It’s hard to overstate the value of a solid onboarding process.
Industry watchers say the high turnover rate in senior living tracks directly back to the hiring process, especially those early days in which a new worker gets familiar with the senior living environment.
Those who fail to click with the culture tend to jump ship. Leading global recruitment firm Robert Half reports 75 percent of executives say they have lost a staff member because of “cultural fit.” People quit when the job isn’t what they thought it would be.
This holds especially true in senior living. This isn’t like any other job you will ever have. It straddles the line between hospitality and health care but doesn’t fit squarely in either: It’s not Starbucks and it’s not Hilton. So, it can be challenging to onboard workers who have no senior living experience—to immerse them in the unique challenges and joys of this work.
Do it right, though, and the rewards can be substantial.
“We have one community in particular that honestly does everything it is supposed to do; every little detail is lined up. Their turnover is half the company average, and their satisfaction is the highest,” said Tommy Comer, chief human resource officer at Commonwealth Senior Living. “When you walk in it’s just a vibrant place to live, and I don’t think that is coincidental. I want to just clone that kind of feeling.”
How do you do onboarding right? How do you clone that feeling? To answer that question, we first have to ask another: What is the senior living culture? As the executive director, the human resources manager, the department lead, what do you need new hires to know about this industry?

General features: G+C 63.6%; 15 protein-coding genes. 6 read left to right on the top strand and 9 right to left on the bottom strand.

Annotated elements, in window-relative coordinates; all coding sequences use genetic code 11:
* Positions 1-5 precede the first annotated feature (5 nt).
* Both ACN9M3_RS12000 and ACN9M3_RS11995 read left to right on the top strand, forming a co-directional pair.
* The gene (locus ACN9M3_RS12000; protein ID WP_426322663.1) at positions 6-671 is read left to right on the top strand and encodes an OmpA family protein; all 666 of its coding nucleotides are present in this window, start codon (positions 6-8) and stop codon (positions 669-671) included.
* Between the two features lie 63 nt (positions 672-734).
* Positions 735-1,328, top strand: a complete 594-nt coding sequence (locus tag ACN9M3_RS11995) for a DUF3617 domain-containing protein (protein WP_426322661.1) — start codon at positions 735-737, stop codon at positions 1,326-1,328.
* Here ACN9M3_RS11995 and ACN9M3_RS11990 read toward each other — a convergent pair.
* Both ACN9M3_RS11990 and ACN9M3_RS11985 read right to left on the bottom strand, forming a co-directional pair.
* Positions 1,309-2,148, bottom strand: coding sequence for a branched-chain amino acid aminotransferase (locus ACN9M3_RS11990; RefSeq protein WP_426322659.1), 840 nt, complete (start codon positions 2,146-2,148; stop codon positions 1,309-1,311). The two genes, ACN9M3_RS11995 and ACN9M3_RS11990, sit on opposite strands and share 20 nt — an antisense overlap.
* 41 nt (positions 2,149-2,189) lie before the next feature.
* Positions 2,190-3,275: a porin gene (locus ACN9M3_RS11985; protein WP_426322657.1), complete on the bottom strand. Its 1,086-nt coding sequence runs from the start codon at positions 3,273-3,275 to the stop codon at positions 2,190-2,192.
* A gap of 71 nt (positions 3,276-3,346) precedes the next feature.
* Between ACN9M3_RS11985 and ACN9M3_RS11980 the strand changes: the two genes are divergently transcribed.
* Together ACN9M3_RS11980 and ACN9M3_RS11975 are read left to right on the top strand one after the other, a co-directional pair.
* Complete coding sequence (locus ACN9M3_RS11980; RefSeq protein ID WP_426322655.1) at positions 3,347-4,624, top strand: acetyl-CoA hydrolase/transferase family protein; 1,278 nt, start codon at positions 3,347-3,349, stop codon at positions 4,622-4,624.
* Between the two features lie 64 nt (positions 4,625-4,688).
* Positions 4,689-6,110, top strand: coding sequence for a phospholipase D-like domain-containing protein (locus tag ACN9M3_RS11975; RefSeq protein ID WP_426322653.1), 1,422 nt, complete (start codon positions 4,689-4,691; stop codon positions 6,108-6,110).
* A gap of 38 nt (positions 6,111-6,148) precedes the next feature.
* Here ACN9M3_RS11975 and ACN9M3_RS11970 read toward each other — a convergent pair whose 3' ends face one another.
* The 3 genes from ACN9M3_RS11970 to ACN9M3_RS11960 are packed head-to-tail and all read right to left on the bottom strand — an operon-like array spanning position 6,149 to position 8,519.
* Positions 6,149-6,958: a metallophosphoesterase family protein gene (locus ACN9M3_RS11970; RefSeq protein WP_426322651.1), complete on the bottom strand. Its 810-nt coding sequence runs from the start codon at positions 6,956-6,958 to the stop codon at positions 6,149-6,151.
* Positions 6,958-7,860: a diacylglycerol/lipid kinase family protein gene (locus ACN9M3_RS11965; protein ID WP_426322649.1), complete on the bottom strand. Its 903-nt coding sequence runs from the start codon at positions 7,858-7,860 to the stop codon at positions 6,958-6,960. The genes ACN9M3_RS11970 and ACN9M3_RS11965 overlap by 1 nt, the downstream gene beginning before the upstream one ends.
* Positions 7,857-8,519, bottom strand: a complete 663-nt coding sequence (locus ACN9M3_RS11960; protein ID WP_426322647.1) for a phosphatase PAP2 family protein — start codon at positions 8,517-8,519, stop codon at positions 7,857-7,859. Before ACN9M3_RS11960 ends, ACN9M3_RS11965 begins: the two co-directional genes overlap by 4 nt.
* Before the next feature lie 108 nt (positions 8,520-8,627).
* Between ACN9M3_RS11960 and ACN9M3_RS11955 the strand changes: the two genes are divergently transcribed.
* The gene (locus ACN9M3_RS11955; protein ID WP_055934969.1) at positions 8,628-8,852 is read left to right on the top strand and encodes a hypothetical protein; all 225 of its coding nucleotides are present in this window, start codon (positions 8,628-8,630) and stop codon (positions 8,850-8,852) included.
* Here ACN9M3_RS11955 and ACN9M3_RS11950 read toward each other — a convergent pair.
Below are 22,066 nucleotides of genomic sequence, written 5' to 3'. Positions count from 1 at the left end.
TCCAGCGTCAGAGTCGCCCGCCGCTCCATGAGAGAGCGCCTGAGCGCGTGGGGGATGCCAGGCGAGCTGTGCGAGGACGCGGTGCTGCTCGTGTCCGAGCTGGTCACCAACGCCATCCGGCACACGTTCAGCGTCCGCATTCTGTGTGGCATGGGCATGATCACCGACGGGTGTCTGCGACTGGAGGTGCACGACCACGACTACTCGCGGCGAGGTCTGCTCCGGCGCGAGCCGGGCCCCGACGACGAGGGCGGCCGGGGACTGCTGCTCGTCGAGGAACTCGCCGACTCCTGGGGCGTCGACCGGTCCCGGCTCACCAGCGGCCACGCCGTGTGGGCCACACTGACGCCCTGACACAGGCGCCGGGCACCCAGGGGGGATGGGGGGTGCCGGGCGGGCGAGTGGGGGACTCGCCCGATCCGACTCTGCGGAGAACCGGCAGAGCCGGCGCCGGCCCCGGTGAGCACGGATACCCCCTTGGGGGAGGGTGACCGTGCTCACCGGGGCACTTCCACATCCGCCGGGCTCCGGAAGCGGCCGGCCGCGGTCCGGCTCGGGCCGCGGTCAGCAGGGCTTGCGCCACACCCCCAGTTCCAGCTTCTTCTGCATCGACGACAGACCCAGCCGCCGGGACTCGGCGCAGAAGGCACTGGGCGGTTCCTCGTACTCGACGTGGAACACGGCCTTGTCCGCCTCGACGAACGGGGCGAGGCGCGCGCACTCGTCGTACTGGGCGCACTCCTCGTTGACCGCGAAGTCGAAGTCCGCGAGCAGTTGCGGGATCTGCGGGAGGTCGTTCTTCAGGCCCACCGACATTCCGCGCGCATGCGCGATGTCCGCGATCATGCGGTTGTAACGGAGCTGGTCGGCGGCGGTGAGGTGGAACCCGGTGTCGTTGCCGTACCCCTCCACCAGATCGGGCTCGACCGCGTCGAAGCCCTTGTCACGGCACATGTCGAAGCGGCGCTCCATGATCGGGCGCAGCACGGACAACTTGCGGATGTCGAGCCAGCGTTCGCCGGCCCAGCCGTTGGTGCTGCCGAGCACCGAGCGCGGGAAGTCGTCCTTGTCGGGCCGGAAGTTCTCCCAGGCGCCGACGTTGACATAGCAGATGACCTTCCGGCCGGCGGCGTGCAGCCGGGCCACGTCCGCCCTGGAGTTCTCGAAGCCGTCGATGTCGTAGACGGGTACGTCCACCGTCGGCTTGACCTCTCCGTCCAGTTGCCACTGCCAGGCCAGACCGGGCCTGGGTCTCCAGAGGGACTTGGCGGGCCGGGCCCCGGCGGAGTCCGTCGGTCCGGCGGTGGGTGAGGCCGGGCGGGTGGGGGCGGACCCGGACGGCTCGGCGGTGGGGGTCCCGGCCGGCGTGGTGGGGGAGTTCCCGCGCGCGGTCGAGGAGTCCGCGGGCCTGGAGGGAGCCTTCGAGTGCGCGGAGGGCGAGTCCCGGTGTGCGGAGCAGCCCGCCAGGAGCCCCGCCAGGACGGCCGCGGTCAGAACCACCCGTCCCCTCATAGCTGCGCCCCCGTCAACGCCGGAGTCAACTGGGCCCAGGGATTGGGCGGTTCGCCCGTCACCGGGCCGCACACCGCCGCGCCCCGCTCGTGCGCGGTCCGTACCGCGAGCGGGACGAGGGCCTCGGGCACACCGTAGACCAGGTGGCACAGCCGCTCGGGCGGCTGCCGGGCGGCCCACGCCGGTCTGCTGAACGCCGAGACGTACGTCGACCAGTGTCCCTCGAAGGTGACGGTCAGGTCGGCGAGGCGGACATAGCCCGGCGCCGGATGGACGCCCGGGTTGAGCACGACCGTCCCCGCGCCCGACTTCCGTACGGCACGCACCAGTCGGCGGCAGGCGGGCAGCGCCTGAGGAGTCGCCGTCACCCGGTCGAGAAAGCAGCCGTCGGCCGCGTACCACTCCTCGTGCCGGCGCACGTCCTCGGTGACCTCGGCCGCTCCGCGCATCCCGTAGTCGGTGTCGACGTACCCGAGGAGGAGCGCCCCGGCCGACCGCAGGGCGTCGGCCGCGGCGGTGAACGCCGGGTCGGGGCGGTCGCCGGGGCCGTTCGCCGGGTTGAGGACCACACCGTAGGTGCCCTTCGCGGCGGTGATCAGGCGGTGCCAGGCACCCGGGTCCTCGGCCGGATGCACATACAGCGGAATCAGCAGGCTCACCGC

For almost any new hire, the conversation about what we are begins with a primer on what we are not. People come to the front door with preconceptions. “They have a vision in mind that it is a nursing home, that it is very medical, and then they are surprised that there are not a lot of RNs running around,” Comer said.
Certainly there are medical concerns in any senior living community, but new hires need to understand that this is just a small part of the job. Executives in the field say they strive to strike an honest balance, to talk about some of those physical constraints while also highlighting the bigger goals and intentions of senior living.
“It’s about how we relate to residents. Maybe they don’t understand that as a server, you need to be patient, you want to be slower, you want to help them come to the realization of what they want to eat that day. If you don’t know that person’s preferences you need to take the time to work through that. That’s not something a typical server would need to know,” said Natalie Suits, director of organizational development at Hearth Management.
She’s describing a unique industry mindset, one that strives to serve the whole person, while recognizing inherent limitations. This approach pertains equally to caregivers, dining servers, maintenance workers, programming staff, and every other job function.
There are practical considerations that newcomers might not immediately or intuitively grasp. “We are in an environment where there are lot of wheelchairs and walkers, and they scuff the paint. Our maintenance people need to understand that you might have just painted it this afternoon, but it’s going to be scuffed before the day is out. You don’t get frustrated. You pick up the brush and paint it again,” said Barbara Lee, vice president of people at The LaSalle Group.
Learning to deal with scuffed paint and appreciating leisurely diners—that’s just the surface of the job. New hires need to understand these cultural quirks, but there’s more to senior living. There’s a core philosophy of service that pervades the industry and that has to be shared early on.